German daguerreotypes in the frame at Chiswick sale

A portfolio of 10 images of the interiors of Bavarian and Russian palaces c.1860, each stamped 'Stereoscop von T Schneider und Sohne', along with a maker’s box and stereo viewer, estimated at £15,000-25,000 at Chiswick Auctions.

Trudpert Schneider (1804-99), a Freiburg carpenter whose first brush with photography was to repair a broken box camera, is today deemed one of Germany’s most important daguerreotypists. The photographic firm he founded in 1847 continued under the management of his sons Heinrich and Wilhelm until 1921.

Extracted from Antiques Trade Gazette | Roland Arkell

The Schneider and Sons atelier perfected the life of itinerant photographers – typically travelling from one lucrative city location to another, occasionally stopping in the country to photograph estates and castles by invitation.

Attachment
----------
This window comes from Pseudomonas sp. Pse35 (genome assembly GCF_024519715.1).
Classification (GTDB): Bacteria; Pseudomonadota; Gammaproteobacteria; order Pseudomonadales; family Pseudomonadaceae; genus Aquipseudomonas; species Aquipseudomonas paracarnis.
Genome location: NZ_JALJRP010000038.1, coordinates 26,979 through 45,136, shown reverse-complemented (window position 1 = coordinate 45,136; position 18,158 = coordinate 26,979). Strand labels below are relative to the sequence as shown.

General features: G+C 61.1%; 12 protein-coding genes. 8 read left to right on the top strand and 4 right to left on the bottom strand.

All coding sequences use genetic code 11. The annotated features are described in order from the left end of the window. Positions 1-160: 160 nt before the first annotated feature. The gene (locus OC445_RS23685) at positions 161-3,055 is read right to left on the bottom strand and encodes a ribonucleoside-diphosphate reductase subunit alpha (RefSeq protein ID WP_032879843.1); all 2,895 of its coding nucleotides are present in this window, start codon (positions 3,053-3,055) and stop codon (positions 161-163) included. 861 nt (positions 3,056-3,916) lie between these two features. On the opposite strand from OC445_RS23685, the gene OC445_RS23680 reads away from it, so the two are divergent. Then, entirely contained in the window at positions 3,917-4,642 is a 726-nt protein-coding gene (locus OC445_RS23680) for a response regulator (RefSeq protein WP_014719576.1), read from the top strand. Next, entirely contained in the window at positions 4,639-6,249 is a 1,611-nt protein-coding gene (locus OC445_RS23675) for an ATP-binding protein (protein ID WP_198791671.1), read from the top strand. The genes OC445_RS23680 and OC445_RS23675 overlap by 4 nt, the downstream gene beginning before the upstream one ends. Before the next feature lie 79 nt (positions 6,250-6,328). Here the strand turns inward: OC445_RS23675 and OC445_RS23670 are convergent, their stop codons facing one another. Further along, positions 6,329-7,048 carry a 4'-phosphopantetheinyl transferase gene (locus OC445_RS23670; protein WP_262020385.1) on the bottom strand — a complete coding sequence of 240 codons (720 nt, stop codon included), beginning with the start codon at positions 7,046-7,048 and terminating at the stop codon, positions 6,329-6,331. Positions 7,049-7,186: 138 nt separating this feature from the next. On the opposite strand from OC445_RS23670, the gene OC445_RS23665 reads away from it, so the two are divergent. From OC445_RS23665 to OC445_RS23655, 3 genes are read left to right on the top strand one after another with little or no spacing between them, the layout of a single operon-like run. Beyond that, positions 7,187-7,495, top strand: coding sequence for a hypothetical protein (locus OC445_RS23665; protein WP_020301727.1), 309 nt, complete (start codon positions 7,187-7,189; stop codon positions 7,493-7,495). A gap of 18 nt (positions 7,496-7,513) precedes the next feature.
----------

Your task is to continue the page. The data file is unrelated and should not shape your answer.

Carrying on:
Russian acclaim

The firm continued to produce daguerreotypes and stereo daguerreotypes well into the 1860s when the process had been replaced elsewhere by wet plate collodion photography.

At the height of their commercial success, during a trip to Russia in 1861, the Schneider brothers were treated as visiting dignitaries in Moscow and St Petersburg and given unparalleled access to the Hermitage, the Kremlin and members of the royal family.

A portfolio of 10 images of the interiors of Bavarian and Russian palaces c.1860, each stamped Stereoscop von T Schneider und Sohne, comes for sale on April 29 at Chiswick Auctions – one of a number of firms that continue to conduct ‘live online’ events in the current lockdown.

The auction house says it is the first time a group of this type has been offered on the open market complete with a contemporary maker’s box and stereo viewer (above).

The estimate at the auction on April 29 is £15,000-25,000.

View the catalogue entry for this Schneider and Sons portfolio of daguerrotypes on